Editorial: McElhaney in Oakland; Murphy in Pinole
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Our final endorsements are for the District 3 Oakland City Council race and one of the City Council seats in Pinole. In Oakland, Councilwoman Lynette McElhaney, an ally, is seeking reelection, while in Pinole, gay resident Devin Murphy will become the second out person elected to the City Council, as only two candidates are running for two seats. His name, however, will appear on the ballot (unlike some other unopposed candidates whose names will not.) For Oaklanders in D3, we recommend McElhaney; in Pinole, voters should elect Murphy.
Lynette McElhaney has been a strong ally on the council and is seeking a third term. She has been an effective councilmember, working to establish the city's police commission and co-authoring the Protect Oakland Renters Act, which was approved by voters in 2016. Her district includes West Oakland, the Jack London Square neighborhood, downtown, and Uptown.
In responses to our candidate questionnaire, McElhaney wrote that she supported redirecting police department funds "to invest in people." In June, she was among the City Council members who voted to cut $14.6 million from the Oakland Police Department's budget. For some, that doesn't go far enough, but McElhaney pointed out that the city needs to change from its "War on Drugs financial model that has made cities more dangerous and all but destroyed families. ... As we look to reclaim funds, we must begin to look at phases for funding, allowing for growth in human-centered budgeting that will strengthen over time," she wrote. She calls for funding a social worker model for mental health crisis response and a support system for families to interrupt the syndrome of intimate partner/domestic violence and child abuse.
On housing, McElhaney supports middle-income housing programs, such as subsidies for first-time home buyers, which she stated allows low- and moderate-income families to build stability; tax rebates for landlords that rent to moderate-income families without a subsidy, thus rewarding tenure; and expanding accessory dwelling units. She supports building housing on or near BART property, which is happening in Oakland, particularly mixed income housing and subsidized units in every census tract. During the pandemic, McElhaney wants to see statewide rent relief; Oakland already passed an eviction moratorium for those affected by COVID.
She would like to see more representation by lower income people on city boards and commissions, including Black, Brown, and LGBTQ residents. To encourage that, she has suggested removing transportation barriers by permitting virtual participation (something that is happening for all meetings now because of the pandemic); and perhaps holding some commission meetings on weekends since many BIPOC work at night. She would also like to expand mentorship, apprenticeship, and internship opportunities so that people can increase their participation in civic affairs. McElhaney would like to fund and expand the city's Department of Race and Equity to provide training on inclusion in outreach efforts.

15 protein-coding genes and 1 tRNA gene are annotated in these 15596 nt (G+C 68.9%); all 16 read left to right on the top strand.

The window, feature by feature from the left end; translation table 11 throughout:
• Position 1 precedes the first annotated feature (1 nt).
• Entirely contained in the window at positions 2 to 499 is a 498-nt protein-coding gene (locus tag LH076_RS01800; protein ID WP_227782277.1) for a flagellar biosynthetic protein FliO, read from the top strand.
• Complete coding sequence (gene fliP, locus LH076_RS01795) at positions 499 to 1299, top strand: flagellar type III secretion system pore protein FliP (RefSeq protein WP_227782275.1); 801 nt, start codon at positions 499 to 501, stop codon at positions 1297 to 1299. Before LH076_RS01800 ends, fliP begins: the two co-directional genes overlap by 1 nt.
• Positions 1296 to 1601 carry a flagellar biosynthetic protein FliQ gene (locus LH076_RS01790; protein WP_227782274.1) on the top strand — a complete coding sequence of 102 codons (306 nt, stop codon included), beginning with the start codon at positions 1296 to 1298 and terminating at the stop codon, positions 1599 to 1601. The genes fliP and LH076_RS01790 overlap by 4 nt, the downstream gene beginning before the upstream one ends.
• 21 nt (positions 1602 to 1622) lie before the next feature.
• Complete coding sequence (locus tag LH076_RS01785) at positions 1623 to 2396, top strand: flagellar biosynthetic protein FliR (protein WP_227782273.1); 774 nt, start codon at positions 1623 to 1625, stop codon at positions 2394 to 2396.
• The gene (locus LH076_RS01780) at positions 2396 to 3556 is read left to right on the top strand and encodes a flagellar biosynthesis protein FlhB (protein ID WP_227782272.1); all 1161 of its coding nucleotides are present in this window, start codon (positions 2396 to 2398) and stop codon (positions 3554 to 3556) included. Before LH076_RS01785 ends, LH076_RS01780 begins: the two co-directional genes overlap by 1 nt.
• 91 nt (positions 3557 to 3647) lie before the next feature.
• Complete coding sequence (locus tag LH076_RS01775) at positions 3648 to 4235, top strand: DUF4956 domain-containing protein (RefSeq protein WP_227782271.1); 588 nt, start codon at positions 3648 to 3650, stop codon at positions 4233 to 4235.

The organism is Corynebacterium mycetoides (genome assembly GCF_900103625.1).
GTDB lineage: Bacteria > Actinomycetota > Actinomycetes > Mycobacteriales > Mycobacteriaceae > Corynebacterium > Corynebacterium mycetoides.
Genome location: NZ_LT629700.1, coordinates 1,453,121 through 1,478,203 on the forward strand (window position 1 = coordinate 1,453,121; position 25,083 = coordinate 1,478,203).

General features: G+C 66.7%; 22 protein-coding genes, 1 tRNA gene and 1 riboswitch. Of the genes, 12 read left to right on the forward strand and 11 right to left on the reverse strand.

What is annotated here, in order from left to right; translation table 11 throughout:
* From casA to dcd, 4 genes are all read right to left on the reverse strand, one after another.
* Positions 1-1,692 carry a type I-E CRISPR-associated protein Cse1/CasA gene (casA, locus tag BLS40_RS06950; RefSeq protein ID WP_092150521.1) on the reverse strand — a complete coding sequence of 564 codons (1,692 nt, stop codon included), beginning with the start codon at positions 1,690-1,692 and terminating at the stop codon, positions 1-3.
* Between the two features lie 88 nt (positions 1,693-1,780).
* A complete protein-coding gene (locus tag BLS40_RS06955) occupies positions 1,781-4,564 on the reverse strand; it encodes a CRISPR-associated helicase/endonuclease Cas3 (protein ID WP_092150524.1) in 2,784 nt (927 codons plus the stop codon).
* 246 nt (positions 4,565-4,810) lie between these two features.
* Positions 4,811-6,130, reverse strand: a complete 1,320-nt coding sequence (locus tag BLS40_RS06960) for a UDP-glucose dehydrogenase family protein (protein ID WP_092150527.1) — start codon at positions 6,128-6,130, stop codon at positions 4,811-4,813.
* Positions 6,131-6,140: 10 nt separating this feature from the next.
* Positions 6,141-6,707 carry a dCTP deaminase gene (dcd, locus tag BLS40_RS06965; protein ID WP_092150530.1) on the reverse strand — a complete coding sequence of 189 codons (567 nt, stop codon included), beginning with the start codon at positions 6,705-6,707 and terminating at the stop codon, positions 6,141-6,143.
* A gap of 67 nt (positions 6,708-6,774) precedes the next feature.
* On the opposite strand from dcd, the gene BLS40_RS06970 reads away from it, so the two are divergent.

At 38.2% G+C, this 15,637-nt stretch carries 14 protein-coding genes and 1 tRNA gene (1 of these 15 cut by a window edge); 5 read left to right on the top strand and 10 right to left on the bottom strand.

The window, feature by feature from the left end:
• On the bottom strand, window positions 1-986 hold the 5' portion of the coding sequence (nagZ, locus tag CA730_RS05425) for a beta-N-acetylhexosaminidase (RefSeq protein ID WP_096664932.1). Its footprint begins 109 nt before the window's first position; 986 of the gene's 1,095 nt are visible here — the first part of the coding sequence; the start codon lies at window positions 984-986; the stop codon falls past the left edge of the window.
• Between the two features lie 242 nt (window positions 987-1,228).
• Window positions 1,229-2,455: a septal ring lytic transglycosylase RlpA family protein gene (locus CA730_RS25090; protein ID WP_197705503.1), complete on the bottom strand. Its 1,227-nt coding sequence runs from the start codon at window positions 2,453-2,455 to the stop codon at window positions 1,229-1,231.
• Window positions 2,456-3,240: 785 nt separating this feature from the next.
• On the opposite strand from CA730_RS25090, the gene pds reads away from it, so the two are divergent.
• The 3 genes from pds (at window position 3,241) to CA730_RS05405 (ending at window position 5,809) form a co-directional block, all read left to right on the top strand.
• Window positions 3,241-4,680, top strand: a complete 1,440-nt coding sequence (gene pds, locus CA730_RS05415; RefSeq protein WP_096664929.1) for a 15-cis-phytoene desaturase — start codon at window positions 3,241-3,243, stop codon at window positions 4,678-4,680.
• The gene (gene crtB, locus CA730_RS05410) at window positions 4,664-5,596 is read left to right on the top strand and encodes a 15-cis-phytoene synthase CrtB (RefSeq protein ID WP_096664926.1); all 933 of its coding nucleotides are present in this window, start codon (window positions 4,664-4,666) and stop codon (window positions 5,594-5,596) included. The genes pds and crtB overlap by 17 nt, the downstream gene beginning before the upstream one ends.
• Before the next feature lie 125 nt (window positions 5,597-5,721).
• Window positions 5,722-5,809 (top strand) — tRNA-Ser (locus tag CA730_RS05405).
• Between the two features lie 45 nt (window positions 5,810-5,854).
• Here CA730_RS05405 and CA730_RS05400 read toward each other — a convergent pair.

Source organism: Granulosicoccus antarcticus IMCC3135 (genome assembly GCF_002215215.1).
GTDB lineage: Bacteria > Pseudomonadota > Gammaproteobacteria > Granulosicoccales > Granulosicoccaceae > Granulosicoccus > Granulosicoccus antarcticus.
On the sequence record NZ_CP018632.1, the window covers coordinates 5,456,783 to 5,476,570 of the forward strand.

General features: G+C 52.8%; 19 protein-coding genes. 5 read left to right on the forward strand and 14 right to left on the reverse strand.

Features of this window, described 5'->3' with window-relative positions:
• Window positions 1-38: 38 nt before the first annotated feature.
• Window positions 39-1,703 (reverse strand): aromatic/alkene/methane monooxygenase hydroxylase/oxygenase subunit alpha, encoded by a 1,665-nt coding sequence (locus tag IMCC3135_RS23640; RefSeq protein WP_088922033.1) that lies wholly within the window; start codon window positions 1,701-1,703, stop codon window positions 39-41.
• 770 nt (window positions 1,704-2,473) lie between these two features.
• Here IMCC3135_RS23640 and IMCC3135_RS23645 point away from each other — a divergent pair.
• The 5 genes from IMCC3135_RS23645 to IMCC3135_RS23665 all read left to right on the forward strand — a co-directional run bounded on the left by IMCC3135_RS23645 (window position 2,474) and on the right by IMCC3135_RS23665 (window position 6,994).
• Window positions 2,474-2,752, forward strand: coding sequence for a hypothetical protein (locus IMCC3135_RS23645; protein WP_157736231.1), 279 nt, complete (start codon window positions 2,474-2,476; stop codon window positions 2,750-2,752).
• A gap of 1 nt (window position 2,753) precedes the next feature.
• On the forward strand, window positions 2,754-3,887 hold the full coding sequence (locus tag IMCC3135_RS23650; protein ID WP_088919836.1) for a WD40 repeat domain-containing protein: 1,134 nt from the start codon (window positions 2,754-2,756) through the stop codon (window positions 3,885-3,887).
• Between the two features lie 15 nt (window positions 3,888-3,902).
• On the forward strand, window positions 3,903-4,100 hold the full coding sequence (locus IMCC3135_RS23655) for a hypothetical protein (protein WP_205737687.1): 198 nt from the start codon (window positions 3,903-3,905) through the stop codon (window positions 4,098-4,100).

As we recently reported in an interview with McElhaney, her queer son, Victor, was killed in a shooting in Los Angeles last year, and she began speaking publicly about his life last month.
Overall, McElhaney brings her life experience to the City Council, where she has been a productive member. To help small businesses, she wrote that she led the effort to rush $25 million in federal CARES COVID funds to support them, along with arts and rental relief. "Our goal is to keep Oaklanders in business and home as we ride out the recession," she wrote.
McElhaney has accomplished much on the City Council; voters should reelect her to continue her work.
Voters in the East Bay city almost certainly will elect Devin Murphy to one of two City Council seats, as there are only two candidates on the ballot. He answered our candidate questionnaire with the goal of producing a higher vote total to demonstrate the strength of his support. A gay man and planning commissioner in the city, Murphy is also the first Black person to lead the Lambda Democratic Club of Contra Costa County, which was instrumental this year in moving various cities and towns in the East Bay to fly the Pride flag in June.
Murphy founded Visit Pinole, a campaign to support economic growth and vitality of small businesses there. He also served as an appointee of the City Council and West Contra Costa Unified School District to the Citizens Bond Oversight Committee where he was responsible for overseeing $1.6 billion in funding from voter-approved bond measures. In short, he has experience in local government that should serve him well on the council.
On policing, Murphy wrote that defunding the police means reallocating or redirecting money from the police department to other local government agencies that "create tangible community solutions to some of our deepest public safety issues, including homelessness, neighborhood violence, and mental illness." Toward that end, Murphy wants to reinvest in parks and trails, youth programs, fire safety, and full funding for the arts and recreation.
He supports constructing housing near BART, and wrote that East Bay cities, including Pinole, "must steer toward the direction of affordable transit-oriented housing." That also includes along San Pablo Avenue, which is a main route for Western Contra Costa County buses.
Murphy wants to make local government responsive to constituents and proposes to equip residents with open access to the city through online forms and using social media to inform them of news and important updates. Greater access and involvement could increase diversity and participation on city panels, he contends.
In short, Murphy has experience working in local government, and has a vision for the council.
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